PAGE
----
In October, a new play about Pirates legend Roberto Clemente is coming to Point Park University.
The musical, entitled 21, is written and composed by Alki Steriopoulos, who grew up in Pittsburgh. Steriopoulos began working on the play in 2007 but October will mark the debut of 21 as a full production.
Steriopoulos says he was compelled to write a musical about Clemente after writing a short story based on an incident where he first heard about Clemente’s death. After a New Year’s Eve party, Steriopoulos was falling asleep at the wheel. He had the radio on and woke up to the news flash of Clemente’s plane going down, just in time to avoid crashing into the back of an 18-wheeler.
“He had said, ‘If a man has the chance to make a difference in someone’s life, in life and doesn’t, then he hasn’t really been here.’ It started me thinking in so many ways, in fate or coincidence or synchronicity, everyone influences everyone else in ways sometimes that we can’t even know. In this case, I was here and was able to be a man and live a life because of Clemente’s death and there was no way that he could ever know that his death had saved my life.”
The musical focuses on Clemente’s life from his beginnings as a star in Puerto Rico until his death. Steriopoulos says the musical focuses on aspects of Clemente’s life that many may not have heard before. Clemente was especially influenced by the women in his life, including a deceased sister whose influence Clemente always carried with him as he played.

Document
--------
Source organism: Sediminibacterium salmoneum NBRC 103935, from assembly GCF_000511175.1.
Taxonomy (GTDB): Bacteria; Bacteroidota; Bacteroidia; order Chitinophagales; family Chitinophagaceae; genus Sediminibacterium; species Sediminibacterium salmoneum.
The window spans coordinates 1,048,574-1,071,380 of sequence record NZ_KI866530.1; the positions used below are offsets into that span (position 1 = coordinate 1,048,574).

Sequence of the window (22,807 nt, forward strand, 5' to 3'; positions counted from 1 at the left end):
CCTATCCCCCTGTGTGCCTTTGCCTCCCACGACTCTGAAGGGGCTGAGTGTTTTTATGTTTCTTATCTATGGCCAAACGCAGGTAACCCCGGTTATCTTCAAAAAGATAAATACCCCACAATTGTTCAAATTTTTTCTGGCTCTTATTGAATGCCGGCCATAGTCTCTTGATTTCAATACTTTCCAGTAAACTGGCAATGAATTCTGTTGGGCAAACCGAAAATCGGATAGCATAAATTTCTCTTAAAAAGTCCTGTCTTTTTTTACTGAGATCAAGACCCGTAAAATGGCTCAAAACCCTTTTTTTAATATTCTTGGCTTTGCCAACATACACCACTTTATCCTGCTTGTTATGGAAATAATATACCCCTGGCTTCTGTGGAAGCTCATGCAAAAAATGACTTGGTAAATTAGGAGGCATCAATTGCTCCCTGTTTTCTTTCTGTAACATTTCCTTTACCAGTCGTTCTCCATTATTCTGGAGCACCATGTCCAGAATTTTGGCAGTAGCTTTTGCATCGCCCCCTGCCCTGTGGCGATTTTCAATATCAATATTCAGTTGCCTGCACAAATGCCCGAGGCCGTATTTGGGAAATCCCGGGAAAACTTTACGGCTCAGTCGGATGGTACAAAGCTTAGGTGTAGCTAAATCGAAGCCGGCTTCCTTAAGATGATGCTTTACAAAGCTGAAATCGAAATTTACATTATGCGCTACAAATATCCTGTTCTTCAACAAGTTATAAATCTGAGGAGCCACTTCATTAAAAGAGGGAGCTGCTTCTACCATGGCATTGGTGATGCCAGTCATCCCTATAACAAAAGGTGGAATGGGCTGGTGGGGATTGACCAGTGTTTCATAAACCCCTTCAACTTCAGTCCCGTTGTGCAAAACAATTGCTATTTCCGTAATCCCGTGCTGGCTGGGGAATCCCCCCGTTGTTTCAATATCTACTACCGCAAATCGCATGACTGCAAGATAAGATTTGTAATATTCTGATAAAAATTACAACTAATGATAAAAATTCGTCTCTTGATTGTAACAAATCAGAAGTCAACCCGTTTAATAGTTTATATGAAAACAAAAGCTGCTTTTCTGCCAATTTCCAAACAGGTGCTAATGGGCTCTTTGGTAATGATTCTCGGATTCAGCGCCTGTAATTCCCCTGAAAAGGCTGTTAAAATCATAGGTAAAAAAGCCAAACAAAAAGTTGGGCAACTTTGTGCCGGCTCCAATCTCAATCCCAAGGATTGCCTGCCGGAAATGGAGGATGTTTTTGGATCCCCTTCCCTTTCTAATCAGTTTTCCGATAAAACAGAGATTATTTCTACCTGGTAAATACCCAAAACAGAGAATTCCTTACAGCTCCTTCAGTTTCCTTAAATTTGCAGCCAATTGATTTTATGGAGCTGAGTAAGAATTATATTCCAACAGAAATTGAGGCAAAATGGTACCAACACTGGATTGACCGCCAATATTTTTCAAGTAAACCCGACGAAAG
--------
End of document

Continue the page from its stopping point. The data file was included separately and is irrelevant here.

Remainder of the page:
The musical 21 will premiere in Pittsburgh at the Playhouse Theater on October 17th and run through October 26th. It's presented by Point Park University’s Conservatory Theater Company.
Steve Blass and Clemente
Former Pirates pitcher Steve Blass also remembers Roberto Clemente on his 80th birthday. Blass was a teammate of Clemente's for nine seasons and together they led Pittsburgh to the 1971 World Series Championship.
Blass says Clemente was a guarded person as he tried to move beyond both the color stereotype and the language barrier between himself and the rest of the league. Despite these struggles, Blass remembers his former teammate as a kind person.
“He was a very proud person. Very, very bright, I think a lot more intelligent than people may have realized because English was his second language. Uncompromising in his principles. A good sense of humor, but somewhat guarded with people around him that he trusted and he felt that wouldn’t misinterpret him. I think he was reluctant many times to extend himself because of the language thing … it was an honor to be around him for the ten years I spent as a teammate.”
Blass says Clemente’s untimely death not only shook him and the team personally, but the entire city as a whole.
“I think the shoulders of the entire city of Pittsburgh slumped when we got that report that was confirmed. And it was. The level of shock was unreal … the grief was tremendous throughout the city and the ball club.”